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What if your method of counting visitors were flawed? What if, instead of undercounting, as was the case at the National Portrait Gallery, your data source showed far more visitors than there were. What if your data source doubled your actual visitor count?
What if that went on for years?
Imagine evaluating visitor behavior in an exhibition, but half the time you spent studying how people interacted in the space was devoted to looking at how employees behaved while installing the show.
I imagine these things would be unacceptable to many museums, but this is the sort of stuff that’s happening right now in their analytics.
Museums and other nonprofit organizations like to track the number of visitors who come to their website. They don’t often go much beyond that. They’re not studying audience behavior in relation to communications initiatives over time — they’re not often segmenting audiences and measuring results.
That makes me want to cry.
Because I often ask them about analytics right after they tell me about how they’re working so damn hard, pouring resources into social media, website content, and collateral — yet there’s no clear understanding of the return on any of the efforts or how to methodically improve on any of it.
It’s like watching someone work themselves to death digging a foundation with a shovel when they have the keys to a backhoe in their pocket.
We’re going to dig deeper into analytics, but let’s focus on those vanity metrics for now — counting visits and page views.
A default Google Analytics (GA) configuration will generate misleading information around basic website hits.
Yep — out of the box, Google Analytics can’t even count.
- 50–60% of those hits you’re tracking are bots.
- Every time someone opens a new window on their browser at work, the home page of your website launches, which accounts for those bazillion hits during the work week. (“Seems like most of our traffic is from direct visits — weird.”)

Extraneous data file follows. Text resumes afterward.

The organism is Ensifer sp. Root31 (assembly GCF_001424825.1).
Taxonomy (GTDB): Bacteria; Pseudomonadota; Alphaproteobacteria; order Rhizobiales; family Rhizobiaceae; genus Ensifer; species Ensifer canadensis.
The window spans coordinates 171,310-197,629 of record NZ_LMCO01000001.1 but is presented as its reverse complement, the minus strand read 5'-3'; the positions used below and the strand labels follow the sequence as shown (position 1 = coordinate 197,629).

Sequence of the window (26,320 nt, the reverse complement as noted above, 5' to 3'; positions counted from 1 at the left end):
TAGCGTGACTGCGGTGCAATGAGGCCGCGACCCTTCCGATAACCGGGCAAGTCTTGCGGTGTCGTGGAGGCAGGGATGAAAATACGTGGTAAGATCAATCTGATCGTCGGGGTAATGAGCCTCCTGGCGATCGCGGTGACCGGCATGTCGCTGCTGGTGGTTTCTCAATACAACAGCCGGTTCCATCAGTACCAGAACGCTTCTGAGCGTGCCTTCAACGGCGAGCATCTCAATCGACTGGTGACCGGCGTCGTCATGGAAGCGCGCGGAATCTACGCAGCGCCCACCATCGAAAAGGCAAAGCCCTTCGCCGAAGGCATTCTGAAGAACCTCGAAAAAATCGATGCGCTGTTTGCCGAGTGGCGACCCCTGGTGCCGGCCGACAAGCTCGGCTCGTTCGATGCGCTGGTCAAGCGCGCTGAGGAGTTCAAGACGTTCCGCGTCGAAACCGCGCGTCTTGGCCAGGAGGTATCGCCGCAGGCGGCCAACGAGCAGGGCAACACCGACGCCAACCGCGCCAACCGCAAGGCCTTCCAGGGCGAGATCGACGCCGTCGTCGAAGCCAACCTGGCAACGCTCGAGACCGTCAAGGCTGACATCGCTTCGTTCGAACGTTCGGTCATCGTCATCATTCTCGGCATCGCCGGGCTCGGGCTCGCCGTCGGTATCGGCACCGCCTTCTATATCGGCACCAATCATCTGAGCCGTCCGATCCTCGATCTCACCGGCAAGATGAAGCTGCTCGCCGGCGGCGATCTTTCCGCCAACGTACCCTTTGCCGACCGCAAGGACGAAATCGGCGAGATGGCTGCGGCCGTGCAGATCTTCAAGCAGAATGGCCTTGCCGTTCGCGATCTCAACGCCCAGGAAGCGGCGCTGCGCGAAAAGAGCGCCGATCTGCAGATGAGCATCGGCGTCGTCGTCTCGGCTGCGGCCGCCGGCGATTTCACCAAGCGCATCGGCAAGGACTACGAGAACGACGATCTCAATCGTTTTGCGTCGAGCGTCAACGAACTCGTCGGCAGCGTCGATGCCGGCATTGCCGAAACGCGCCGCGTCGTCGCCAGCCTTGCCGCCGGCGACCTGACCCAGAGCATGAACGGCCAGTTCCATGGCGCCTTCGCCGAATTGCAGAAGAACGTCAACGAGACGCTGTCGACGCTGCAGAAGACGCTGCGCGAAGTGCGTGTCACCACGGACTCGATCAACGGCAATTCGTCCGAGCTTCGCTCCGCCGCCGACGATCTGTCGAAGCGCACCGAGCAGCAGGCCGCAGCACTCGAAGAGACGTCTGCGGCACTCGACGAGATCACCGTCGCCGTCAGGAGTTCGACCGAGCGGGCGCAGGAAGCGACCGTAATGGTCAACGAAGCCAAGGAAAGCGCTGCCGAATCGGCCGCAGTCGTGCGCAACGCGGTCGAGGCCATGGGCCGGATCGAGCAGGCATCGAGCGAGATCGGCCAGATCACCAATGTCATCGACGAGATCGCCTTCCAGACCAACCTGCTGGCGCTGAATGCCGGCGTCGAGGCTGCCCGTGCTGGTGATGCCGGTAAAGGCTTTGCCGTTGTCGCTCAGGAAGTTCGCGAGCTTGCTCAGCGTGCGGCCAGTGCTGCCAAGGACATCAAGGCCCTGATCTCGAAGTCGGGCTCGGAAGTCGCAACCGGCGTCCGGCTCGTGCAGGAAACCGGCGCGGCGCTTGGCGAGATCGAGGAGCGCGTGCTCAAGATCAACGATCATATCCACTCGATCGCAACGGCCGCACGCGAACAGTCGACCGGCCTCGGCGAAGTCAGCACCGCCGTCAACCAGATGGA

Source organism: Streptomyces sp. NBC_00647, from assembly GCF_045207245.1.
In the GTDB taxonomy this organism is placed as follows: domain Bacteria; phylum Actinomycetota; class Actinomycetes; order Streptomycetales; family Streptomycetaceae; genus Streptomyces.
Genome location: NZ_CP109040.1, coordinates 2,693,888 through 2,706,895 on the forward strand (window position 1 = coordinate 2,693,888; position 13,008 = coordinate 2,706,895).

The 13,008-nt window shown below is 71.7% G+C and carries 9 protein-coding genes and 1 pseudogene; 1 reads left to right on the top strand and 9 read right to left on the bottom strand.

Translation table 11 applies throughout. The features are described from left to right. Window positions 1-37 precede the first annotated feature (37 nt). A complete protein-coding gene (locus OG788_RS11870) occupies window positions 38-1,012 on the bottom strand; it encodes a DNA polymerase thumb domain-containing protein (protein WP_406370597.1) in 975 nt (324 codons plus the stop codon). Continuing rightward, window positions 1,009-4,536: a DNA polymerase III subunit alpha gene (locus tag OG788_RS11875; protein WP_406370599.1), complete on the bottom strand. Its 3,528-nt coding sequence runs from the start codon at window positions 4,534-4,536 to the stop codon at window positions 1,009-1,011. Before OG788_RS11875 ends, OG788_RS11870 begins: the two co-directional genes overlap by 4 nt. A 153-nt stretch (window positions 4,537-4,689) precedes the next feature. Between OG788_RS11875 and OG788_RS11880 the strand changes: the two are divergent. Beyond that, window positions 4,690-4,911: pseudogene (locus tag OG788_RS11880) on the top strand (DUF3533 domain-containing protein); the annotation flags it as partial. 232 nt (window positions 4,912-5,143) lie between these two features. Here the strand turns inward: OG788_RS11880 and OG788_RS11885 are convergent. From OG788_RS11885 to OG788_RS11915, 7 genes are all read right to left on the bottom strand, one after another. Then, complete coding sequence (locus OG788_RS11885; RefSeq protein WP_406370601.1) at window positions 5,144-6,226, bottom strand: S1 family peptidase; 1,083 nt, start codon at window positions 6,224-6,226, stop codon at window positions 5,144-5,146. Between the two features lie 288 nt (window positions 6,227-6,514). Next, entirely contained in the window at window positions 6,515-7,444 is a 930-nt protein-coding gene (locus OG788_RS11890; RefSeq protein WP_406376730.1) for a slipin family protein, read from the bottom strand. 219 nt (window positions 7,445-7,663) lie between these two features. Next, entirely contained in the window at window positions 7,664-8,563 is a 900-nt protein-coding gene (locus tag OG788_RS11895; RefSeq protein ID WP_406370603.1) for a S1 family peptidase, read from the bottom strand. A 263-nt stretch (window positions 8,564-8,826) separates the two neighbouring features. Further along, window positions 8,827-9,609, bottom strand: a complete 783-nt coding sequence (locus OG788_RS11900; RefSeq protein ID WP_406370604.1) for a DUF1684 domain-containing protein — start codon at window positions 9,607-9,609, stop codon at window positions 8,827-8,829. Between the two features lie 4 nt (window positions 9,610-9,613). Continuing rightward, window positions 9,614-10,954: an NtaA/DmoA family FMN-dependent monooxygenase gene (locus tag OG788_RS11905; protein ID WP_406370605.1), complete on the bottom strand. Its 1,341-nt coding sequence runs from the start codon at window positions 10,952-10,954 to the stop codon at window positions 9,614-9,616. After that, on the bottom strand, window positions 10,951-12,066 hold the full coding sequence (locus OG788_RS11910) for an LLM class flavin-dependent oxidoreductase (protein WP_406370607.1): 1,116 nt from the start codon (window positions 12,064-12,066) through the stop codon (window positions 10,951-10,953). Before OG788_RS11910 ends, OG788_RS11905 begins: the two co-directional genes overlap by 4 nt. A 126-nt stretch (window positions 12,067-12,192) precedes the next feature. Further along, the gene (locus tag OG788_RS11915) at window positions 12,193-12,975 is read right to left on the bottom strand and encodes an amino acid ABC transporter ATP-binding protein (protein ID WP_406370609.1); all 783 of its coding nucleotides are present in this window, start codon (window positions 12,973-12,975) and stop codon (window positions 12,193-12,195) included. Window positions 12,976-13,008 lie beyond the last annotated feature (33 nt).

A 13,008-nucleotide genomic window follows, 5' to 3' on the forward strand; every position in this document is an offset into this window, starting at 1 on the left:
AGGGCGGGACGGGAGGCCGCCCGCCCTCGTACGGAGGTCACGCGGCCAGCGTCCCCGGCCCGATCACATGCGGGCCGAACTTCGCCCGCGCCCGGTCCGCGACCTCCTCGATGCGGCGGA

- You’ve been celebrating that you have a wonderfully low bounce rate — meanwhile, someone accidentally installed the tracking code on your site twice, so now every visit counts as two page views.
There are lots of things that can contribute to polluted data in analytics, but they can be addressed. It’s not something you want to wait on, though, because any changes you make to clean up the account won’t influence past data. Every day that passes is another day you’re operating in the dark in terms of comparing things like year over year performance.
Why don’t we pay closer attention to online behavior using analytics?
I think one contributing factor is that Google Analytics is free. We tend not to value what we get for free.
Another is an underlying assumption that people are as committed as we are.
Nonprofit employees are mission-driven. That’s fantastic — I fall in love with pretty much every nonprofit I work with for the same reason. You feel like you’re part of something bigger than yourself — it’s not just another commercial enterprise.
But that enthusiasm also makes it easy to make mistakes about your audience.
We start to take knowledge for granted. We have trouble seeing the subtle, differing motivations of the audience, and we start believing they’re all equally committed because the people in our audience we encounter most often are the ones who are more committed. (See availability heuristic.)
You start thinking things like:
“If joining or renewing online is hard, won’t people just mail in their membership checks?”
No, they won’t.
Or — yes. Some people will. But many won’t.
I’m not the only person under 40 who isn’t even sure if they own a checkbook and reaches for Xanax at the thought of stuffing an envelope. A collection of small inconveniences is enough for some people to put off even small financial decisions indefinitely. I've seen it in testing over and over again.
In short, analytics is a tool to combat these pesky, all too human tendencies.
Good data can function as a sanity check — a cool observer of your audience’s behavior that has no sympathy for your mission and is not susceptible to wishful thinking.
But the first step in using Google Analytics as a tool to support your mission is to start getting accurate data from it.
Thanks for reading,